A Stoke-on-Trent haulage firm has lost its licence to operate vehicles after one of its vehicles was found with a device designed to cheat emissions tests.
Industry regulator Nick Denton revoked the transport licence of Rapid Response Deliveries Ltd on 16 January.
This came after it had been claimed that the company had operated a vehicle for over three years without realising that it required AdBlue – a chemical which reduces NOx emissions from diesel engines.
The West Midlands Traffic Commissioner said that although there was not enough evidence to conclude that the company had fitted the device to the vehicle, it had still kept the vehicle in operation.
The emulator device found on the vehicle had the effect of turning off the use of AdBlue and disabling the warning light on the dashboard which would have told the driver that the AdBlue system was not functioning.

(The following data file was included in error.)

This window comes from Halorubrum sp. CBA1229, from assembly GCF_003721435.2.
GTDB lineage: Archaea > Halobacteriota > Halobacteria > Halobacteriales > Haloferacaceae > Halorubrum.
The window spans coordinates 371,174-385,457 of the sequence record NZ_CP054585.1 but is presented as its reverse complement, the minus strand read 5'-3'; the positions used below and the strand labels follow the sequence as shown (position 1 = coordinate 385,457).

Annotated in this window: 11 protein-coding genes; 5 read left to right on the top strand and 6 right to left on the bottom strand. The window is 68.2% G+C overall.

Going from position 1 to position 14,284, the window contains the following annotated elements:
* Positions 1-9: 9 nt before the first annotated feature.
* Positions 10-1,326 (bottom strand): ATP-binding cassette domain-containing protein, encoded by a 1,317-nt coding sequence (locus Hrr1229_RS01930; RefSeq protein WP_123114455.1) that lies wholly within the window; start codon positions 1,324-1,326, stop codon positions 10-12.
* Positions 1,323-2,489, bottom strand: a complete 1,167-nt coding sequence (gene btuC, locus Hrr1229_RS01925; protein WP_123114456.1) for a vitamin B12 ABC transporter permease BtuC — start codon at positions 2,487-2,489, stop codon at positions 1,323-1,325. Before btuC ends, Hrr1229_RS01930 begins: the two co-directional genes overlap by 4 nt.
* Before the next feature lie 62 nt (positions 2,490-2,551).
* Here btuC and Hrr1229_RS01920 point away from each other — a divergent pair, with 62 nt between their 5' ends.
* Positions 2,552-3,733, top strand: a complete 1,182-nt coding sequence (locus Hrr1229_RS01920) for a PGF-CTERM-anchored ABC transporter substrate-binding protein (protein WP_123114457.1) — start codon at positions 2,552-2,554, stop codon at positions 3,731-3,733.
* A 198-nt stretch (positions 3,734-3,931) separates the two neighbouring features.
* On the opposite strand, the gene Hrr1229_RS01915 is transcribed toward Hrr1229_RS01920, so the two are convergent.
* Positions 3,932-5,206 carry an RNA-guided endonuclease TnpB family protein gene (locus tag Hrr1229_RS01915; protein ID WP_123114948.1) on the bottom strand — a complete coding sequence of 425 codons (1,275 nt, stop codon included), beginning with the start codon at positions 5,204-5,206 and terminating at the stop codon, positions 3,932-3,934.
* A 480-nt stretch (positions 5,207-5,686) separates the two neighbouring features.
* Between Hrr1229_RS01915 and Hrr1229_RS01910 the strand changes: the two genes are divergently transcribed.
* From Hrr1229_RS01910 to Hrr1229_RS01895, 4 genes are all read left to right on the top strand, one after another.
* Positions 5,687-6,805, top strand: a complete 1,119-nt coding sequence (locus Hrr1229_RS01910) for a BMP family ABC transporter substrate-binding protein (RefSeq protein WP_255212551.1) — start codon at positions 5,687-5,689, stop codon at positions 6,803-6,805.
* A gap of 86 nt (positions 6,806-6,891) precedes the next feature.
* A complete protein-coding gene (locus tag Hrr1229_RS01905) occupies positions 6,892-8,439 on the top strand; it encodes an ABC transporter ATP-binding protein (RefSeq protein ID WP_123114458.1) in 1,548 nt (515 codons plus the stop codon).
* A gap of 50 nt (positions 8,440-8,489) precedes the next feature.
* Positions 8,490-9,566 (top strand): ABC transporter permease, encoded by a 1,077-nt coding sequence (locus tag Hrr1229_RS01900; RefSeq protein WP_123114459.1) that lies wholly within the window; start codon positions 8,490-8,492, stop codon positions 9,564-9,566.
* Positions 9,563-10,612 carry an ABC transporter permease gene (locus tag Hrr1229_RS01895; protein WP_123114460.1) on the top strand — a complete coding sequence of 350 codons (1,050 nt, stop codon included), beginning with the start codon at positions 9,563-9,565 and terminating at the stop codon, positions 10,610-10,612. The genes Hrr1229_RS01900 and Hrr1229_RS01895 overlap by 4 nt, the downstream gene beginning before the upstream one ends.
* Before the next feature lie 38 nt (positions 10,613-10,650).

As a result, the stated maximum emission levels of the vehicle were being exceeded, the Office of the Traffic Commissioner has claimed.
In a written decision issued after a public inquiry in Birmingham, Mr Denton stated: “The need for AdBlue should have been self-evident to anyone who understood the business of operating HGVs and who had kept up even a marginal acquaintance with the trade press over the last few years,” Mr Denton remarked
“The ignorance of basic operational issues displayed by everyone at the company is astonishing.”
AirQualityNews.com has contacted Rapid Response Deliveries Ltd for comment but has yet to receive a response.